Keith Kurlander 35:22

Can you expand more on? Obviously, delegation is just so important for people to be able to start to be able to concentrate their behaviors into their highest values. And I’m curious if you could expand a little more on the fear of delegation, what’s going on there for people and how they work with that?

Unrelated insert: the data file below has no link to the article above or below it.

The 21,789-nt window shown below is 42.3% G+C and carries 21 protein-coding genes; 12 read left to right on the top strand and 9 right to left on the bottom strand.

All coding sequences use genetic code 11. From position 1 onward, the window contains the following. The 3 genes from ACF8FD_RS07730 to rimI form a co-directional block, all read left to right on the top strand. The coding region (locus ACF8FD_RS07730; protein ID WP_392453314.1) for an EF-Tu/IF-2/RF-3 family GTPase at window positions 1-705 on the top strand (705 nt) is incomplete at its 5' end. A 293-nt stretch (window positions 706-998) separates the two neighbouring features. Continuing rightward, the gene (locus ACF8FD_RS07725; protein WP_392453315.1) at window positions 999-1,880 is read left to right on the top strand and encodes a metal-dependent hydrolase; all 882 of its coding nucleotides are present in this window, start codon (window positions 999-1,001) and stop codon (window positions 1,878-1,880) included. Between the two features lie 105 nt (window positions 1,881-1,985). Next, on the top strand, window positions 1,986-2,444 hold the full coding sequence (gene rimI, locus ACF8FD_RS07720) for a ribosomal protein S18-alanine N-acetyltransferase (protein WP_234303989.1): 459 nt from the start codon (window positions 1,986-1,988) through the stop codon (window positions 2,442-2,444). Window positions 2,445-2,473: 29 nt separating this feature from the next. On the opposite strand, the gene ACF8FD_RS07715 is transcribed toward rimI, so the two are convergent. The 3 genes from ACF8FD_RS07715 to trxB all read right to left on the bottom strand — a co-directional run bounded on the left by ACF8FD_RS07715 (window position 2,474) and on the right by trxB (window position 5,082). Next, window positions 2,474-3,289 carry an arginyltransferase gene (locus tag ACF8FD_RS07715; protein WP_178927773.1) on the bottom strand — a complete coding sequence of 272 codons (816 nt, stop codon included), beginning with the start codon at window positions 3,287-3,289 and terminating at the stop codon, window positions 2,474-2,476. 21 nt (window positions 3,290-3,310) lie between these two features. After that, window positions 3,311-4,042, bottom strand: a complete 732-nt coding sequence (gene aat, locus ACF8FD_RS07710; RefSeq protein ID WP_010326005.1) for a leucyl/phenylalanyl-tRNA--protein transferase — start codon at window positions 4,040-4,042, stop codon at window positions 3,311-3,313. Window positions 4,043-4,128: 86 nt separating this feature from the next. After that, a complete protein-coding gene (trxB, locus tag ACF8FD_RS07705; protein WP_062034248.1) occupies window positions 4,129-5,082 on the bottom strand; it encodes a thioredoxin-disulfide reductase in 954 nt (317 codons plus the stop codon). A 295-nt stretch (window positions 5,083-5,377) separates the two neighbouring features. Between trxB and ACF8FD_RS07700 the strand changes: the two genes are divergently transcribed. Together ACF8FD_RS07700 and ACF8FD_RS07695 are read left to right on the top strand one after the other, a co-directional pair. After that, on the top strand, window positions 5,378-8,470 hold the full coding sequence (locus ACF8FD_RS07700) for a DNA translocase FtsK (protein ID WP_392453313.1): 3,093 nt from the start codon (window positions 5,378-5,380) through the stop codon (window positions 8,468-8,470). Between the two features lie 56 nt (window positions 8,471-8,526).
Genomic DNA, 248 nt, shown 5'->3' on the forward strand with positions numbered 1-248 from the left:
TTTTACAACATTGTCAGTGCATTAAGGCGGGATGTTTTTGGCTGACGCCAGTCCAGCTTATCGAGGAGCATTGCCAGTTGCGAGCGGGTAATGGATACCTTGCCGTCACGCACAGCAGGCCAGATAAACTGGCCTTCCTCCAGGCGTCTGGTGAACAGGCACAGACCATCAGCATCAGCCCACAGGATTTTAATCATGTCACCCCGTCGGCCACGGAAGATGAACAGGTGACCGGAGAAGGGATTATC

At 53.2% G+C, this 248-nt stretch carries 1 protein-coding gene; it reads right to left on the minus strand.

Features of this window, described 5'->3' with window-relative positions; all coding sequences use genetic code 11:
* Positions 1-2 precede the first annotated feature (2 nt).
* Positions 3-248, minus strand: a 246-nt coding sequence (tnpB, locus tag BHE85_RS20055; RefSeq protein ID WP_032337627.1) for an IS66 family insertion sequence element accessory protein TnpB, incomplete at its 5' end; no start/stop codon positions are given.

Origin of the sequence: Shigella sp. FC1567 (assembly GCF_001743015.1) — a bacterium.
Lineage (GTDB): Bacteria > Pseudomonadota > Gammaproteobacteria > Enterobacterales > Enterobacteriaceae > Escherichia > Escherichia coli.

Dr John Demartini 35:41